by Jason Lever
Posted on Sun, 01 Dec 2013 18:09:06 GMT
Speaking out against the rearmament of Germany
In 1954, the London Jewish Bakers Union supported a composite motion (which was lost) that ‘This Congress expresses its opposition to the rearmament of either Eastern or Western Germany...’ (TUC History Online, 4).
They were in the company of other unions – from the National Union of Furniture Trade Operatives to the Scottish Painters Society – in moving motions. Solomon Lever’s particular motion stated that:
‘Congress views with concern the decision of the Government to rearm the Germans. Congress is of the opinion that it would be in the best interests of peace if both East and West Germany remained disarmed for the time being’ (TUC History Online, 5).
Starting his speech, he ensures for the Congress audience that the wider victims of the Nazis are remembered too (TUC History Online, 6):
‘I want the Germans disarmed because twice in our lifetime have we seen what a menace an armed Germany can be to Europe to the world and to humanity in general... Prominent Germans are fleeing to the east.... as a protest against the rising strength of the Nazis.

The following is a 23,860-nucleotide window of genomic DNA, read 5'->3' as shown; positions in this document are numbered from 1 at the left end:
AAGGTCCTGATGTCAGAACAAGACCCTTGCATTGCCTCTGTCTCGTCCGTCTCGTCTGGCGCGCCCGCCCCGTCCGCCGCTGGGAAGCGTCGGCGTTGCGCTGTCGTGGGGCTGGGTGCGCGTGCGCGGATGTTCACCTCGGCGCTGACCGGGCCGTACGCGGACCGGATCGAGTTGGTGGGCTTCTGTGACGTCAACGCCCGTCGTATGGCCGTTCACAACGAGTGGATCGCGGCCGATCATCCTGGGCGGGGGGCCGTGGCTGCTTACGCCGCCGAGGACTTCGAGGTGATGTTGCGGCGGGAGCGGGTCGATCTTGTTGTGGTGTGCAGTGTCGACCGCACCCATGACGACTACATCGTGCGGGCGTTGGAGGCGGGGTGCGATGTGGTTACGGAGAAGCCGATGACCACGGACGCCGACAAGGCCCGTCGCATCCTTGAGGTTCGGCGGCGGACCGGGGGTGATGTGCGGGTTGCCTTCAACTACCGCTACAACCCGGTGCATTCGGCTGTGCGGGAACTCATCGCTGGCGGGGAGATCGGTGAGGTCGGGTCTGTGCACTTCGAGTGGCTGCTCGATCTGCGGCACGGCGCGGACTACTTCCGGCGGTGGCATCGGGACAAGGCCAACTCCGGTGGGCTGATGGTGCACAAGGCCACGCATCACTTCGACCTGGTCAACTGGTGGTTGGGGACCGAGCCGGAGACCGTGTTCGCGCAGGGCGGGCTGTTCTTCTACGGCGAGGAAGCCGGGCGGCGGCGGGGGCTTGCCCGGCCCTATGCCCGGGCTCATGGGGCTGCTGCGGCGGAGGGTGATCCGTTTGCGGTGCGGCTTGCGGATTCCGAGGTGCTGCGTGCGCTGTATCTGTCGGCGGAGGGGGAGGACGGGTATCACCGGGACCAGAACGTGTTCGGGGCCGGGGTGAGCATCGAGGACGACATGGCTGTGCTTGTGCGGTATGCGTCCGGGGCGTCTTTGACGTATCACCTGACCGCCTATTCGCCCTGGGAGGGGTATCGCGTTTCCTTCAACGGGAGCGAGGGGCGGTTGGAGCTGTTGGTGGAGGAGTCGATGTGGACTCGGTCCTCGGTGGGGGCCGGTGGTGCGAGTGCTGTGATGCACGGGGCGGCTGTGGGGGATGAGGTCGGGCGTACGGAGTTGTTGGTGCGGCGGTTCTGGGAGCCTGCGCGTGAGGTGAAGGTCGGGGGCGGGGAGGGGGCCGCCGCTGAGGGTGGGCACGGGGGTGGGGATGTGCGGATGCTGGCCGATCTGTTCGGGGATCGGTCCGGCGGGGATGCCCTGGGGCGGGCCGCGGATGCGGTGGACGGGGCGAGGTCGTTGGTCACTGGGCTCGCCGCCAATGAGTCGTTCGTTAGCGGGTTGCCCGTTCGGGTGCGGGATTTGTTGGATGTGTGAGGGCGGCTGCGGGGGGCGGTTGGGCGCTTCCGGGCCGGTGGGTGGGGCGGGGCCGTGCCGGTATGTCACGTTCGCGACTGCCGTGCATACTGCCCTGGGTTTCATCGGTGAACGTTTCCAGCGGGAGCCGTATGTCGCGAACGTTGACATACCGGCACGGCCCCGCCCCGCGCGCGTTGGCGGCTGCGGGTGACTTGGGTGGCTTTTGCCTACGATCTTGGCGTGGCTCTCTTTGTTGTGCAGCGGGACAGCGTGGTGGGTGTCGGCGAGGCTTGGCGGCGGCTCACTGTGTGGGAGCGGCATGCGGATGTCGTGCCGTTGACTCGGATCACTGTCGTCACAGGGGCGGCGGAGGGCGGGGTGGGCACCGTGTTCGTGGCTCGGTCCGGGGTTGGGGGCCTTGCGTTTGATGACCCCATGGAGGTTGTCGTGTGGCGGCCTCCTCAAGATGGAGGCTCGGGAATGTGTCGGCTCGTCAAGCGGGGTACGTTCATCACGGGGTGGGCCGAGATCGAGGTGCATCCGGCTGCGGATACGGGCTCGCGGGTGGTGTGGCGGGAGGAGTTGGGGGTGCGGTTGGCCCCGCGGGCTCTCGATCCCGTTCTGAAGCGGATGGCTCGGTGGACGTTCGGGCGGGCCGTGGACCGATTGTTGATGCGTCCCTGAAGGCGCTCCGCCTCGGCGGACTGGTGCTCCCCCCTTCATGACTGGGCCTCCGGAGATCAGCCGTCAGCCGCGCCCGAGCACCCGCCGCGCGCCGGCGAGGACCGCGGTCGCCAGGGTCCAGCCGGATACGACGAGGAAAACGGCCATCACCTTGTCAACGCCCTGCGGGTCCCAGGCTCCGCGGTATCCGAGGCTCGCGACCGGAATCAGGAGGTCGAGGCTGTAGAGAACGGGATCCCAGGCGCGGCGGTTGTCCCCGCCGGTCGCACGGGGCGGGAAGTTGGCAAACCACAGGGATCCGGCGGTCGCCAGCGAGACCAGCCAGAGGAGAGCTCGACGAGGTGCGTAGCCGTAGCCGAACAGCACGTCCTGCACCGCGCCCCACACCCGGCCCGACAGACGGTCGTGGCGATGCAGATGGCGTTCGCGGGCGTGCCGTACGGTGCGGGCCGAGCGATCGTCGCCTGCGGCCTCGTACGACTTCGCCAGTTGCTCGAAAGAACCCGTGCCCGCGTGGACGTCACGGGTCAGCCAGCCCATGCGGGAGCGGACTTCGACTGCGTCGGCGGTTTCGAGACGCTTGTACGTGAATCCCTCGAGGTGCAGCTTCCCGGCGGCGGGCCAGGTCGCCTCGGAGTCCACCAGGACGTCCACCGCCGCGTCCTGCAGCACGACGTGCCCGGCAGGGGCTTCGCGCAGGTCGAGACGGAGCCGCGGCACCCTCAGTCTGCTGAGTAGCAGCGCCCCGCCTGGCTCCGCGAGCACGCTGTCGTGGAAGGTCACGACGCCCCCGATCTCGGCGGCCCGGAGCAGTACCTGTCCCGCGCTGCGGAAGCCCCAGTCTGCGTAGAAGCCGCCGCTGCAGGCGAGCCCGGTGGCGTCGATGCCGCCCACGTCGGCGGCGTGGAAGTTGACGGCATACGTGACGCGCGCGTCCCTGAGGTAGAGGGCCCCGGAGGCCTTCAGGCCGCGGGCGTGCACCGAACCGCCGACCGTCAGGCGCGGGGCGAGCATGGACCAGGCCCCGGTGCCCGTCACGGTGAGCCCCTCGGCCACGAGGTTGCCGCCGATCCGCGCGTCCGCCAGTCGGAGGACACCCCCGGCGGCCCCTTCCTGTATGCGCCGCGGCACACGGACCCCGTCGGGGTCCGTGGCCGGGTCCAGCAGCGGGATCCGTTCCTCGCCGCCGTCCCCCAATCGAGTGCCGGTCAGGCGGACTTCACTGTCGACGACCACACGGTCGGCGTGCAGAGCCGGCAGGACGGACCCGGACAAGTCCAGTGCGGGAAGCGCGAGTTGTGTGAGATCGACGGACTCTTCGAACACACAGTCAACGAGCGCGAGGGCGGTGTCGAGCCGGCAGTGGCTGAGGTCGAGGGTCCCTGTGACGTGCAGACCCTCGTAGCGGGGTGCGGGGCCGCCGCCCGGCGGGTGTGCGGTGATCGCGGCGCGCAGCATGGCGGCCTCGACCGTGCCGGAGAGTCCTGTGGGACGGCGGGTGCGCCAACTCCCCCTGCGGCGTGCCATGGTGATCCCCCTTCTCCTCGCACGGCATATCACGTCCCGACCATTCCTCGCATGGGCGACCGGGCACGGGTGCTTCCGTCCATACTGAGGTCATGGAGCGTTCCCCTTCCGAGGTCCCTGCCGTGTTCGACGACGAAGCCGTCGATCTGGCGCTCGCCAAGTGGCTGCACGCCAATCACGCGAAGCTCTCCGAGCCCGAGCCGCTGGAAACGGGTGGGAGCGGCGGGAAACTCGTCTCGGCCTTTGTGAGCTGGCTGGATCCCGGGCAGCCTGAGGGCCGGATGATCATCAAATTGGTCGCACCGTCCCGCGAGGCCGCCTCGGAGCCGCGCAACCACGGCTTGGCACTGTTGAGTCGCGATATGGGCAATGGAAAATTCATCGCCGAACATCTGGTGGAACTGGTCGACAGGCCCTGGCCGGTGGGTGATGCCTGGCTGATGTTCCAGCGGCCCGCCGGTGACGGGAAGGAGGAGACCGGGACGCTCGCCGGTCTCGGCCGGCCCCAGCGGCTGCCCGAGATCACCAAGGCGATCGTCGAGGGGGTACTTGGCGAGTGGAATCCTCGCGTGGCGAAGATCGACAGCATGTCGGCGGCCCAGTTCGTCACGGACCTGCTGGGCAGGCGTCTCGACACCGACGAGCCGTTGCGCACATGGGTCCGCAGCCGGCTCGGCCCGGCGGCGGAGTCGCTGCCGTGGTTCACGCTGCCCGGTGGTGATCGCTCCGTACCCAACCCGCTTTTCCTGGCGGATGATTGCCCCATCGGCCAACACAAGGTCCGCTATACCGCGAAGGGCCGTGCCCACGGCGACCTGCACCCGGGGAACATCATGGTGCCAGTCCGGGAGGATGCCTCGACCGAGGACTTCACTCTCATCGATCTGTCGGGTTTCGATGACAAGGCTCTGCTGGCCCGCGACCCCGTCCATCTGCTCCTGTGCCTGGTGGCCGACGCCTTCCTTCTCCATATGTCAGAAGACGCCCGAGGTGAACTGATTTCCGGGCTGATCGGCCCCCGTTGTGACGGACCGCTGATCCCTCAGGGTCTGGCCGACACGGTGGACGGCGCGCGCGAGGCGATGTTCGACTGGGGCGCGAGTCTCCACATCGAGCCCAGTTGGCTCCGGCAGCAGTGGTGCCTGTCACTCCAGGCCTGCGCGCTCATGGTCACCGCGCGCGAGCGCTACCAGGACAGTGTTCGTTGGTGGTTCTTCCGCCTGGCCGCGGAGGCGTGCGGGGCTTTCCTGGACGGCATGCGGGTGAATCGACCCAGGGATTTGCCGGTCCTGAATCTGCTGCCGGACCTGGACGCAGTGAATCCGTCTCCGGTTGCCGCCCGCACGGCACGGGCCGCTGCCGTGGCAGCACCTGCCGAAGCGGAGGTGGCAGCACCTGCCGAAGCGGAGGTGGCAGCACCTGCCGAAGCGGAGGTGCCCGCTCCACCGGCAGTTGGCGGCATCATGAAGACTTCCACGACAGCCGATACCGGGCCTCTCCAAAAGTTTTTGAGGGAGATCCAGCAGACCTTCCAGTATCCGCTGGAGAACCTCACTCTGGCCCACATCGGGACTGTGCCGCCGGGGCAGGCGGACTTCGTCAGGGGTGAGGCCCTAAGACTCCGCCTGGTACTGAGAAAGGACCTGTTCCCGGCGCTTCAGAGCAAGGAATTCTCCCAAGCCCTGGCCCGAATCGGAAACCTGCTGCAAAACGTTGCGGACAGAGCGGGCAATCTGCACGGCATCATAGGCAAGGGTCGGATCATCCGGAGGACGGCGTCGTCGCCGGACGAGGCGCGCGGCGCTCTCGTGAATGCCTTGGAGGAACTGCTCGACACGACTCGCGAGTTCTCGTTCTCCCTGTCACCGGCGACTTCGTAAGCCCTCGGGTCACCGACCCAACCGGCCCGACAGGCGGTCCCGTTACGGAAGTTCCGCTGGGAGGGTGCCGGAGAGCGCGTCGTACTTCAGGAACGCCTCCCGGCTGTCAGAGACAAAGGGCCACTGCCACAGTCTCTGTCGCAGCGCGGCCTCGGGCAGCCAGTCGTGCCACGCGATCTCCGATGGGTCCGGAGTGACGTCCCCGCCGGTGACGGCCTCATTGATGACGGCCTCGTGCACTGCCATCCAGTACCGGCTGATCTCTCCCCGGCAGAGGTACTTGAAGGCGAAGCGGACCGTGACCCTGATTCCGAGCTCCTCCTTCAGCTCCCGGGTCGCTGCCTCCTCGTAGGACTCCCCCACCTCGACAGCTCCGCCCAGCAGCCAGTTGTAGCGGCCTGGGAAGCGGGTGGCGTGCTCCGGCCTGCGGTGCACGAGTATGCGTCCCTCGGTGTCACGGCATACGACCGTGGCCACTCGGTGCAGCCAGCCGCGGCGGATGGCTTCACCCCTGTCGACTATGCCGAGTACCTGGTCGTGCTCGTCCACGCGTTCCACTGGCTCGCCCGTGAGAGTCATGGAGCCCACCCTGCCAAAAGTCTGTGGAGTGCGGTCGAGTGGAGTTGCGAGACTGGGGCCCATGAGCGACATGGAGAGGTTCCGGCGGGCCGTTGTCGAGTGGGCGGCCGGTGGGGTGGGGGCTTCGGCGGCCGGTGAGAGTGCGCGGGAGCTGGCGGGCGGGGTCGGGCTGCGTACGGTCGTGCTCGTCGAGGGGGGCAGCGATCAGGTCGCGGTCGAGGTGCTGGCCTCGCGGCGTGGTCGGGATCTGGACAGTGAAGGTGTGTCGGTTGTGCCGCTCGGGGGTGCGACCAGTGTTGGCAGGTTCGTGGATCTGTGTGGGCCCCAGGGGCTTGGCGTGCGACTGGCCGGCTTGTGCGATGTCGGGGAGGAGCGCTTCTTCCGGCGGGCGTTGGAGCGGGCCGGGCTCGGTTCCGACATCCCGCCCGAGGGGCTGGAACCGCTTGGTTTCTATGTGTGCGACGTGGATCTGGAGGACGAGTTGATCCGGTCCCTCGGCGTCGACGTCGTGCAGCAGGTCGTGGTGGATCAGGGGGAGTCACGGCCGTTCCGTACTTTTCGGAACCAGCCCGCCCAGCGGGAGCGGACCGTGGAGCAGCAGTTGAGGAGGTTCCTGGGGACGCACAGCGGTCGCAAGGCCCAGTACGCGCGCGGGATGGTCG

‘This small union which I represent, one of the smallest affiliated to Congress, and the only remaining Jewish trade union in the world outside of Israel, feels that it owes a duty to 6 million Jewish dead...[and] the many thousand socialists and trade unionists in the occupied territories which these same Germans tortured and put to death.’
He makes clear his view of the continuity of both German ‘kultur
’ and actual personages in making his argument extraordinarily candidly and powerfully:
‘Have the people who committed these crimes changed? Most of them are still alive and they hold responsible positions. It is our view that a disarmed and subdued Germany can be an asset to the world...
‘A rearmed and cocky Germany with “Deutschland uber alles” as its slogan, would not think twice again exterminating millions of people to gain its ends.... men have been known to murder each other, but even savages have spared the children. Not so the Germans’.
The full speech can be read at TUC History Online
His speech has impact at the highest levels. Later in the day, the TUC general secretary, Sir Vincent Tewson said, ‘When our friend from the Jewish Bakers spoke this morning this hall was stilled and our minds went back to debates which we have had here previously
[in 1935]’ (TUC History Online, 7).
Five years later, when J.R. Shanley (National Union of Furniture Trade Operatives) spoke in debate on the same issue, he said (TUC History Online, 8):
‘I want to remind Congress of the last time we discussed the rearmament of Germany. This Congress went as quiet as I ever heard it go in the 24 years I have been coming here... I cannot reproduce the quiet tones of appeal of Solomon Lever; I can only remind you of his words’.
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